When expanding Medicaid for the poor, the primary benefits can be lower depression rates, greater health-care utilization and the elimination of catastrophic medical expenses for those who acquire the insurance. According to the study’s primary author, Katherine Baicker, a Harvard health economics professor, “The purpose of insurance is not to just get you access to healthcare, it’s to protect you from financial ruin if you have an expensive condition.” Dr. Baicker was one of many speakers at Harvard’s “Forces of Change” series on healthcare that I attended in Boston a few years back…she is a wickedly smart and a concise researcher.

In Iowa, a great debate has erupted (mostly along partisan lines) about whether to expand Medicaid or pursue a new but untested plan offered by Governor Branstad. Both approaches have supporters and critics for a number of reasons – arguments founded on facts, emotion and, you guessed it, politics.

So what is the truth?

I don’t pretend to have the answer. However, the Oregon Experiment does give additional insight on the implications for any legislative activity enacted in this state. It is common knowledge that having insurance coverage allows us to seek medical care that will make us healthier and more productive…and we won’t go bankrupt. We also know that having insurance provides each of us a peace of mind, it certainly does for me. Finally, having insurance improves access to healthcare providers and services. Enough said, right?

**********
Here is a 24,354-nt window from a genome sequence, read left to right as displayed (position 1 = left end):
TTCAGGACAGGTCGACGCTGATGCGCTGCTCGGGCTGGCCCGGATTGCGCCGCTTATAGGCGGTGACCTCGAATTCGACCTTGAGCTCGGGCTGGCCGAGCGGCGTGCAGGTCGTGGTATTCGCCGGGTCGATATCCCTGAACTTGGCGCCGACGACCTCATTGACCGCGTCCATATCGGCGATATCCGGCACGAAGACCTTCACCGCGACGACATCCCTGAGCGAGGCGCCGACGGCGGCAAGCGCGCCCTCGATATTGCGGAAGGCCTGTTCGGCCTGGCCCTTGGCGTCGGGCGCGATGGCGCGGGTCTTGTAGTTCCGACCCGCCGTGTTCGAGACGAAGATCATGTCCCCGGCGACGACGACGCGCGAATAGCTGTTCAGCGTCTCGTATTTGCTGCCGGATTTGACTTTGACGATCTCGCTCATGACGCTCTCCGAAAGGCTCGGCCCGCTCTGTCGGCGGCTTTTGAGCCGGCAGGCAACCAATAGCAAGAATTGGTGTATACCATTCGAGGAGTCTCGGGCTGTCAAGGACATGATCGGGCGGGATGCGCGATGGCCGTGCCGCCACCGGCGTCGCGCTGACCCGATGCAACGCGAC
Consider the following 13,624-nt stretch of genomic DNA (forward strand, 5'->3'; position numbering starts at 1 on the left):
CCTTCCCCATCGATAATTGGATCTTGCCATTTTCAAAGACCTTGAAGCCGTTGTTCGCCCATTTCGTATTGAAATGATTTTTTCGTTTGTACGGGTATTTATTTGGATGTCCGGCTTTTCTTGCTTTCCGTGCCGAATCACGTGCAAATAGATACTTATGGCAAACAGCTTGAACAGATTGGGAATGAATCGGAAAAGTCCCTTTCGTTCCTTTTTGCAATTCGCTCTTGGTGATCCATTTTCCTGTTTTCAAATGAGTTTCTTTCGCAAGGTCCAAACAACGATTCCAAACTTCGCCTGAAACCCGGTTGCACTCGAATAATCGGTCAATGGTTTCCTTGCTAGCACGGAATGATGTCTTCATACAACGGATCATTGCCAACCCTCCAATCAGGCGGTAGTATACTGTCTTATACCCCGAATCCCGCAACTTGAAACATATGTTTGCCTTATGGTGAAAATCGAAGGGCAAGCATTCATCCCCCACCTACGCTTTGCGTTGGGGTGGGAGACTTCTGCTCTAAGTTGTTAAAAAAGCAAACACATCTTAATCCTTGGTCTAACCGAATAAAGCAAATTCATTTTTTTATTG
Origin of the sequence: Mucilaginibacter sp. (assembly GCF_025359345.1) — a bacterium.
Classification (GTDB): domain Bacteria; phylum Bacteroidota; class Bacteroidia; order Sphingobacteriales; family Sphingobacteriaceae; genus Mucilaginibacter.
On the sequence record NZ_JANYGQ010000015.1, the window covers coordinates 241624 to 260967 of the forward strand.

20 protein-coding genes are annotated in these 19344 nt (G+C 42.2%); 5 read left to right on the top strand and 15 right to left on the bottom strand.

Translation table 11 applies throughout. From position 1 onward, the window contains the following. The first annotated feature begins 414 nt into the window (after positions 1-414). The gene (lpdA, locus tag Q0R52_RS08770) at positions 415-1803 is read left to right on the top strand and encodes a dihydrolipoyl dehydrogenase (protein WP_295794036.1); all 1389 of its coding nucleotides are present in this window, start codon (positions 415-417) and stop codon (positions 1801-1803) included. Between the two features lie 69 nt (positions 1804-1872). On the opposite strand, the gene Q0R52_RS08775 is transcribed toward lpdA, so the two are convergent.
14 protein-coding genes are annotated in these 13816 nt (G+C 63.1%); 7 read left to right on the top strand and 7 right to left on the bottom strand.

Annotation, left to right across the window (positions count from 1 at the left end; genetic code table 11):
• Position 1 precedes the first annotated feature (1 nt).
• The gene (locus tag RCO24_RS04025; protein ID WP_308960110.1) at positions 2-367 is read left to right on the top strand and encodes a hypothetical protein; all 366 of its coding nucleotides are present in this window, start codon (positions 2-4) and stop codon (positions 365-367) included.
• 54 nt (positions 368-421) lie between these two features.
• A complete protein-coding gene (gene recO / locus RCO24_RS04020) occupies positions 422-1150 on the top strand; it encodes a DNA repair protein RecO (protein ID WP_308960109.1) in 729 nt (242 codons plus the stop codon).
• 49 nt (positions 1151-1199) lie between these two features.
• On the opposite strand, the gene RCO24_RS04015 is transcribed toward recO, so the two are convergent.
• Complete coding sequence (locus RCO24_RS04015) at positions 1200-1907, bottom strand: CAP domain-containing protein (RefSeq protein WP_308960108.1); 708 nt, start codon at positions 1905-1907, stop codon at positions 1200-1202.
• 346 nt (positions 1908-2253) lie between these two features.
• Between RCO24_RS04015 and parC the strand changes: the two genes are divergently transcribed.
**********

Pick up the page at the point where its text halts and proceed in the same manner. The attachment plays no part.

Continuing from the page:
Not so fast – after learning of this new study, we may need to reassess this logic and maybe qualify it a bit more. The study findings consistently support the importance of delivering QUALITY health care to our population. To borrow a quote from Dr. Ashish Jha, another wickedly smart physician and researcher at Harvard, “The explanation is simple. It’s not about access to healthcare; it’s about access to high quality healthcare.” Baicker’s recent study certainly supports Dr. Jha’s conclusions.

We cannot expect to have a healthier population by merely providing insurance to gain access to necessary care. In fact, there is evidence that shows doctors who spend a great deal of their time serving Medicaid recipients deliver lower-quality care. Insurance will unlock the door to gaining access to care, but having this access does not ensure we receive quality care that will improve our health.

The Affordable Care Act (ACA) attempts to improve access to care for those least fortunate in our society – and most everyone agrees that this is important. However, the ACA does little to control spiraling costs and improve the quality of care being delivered. By adding more insureds into an already dysfunctional, high-cost ‘system,’ will only make our health costs considerably greater and even more uncontrollable over time.

It’s like rearranging the chairs on the Titanic.

Improving the health of our population means that we must pursue logical steps to ensure that high-quality care is being delivered at a reasonable cost. Gaining access to care is not enough…we must commit to having high-quality care accompany this access. Dr. Jha articulated this point very well: “Quality is the link between healthcare services and better health outcomes.”

It is time to make sure this healthcare ship is traveling in the right direction. It’s what we all should demand…it’s what we all deserve!

To learn more, we invite you to subscribe to our blog.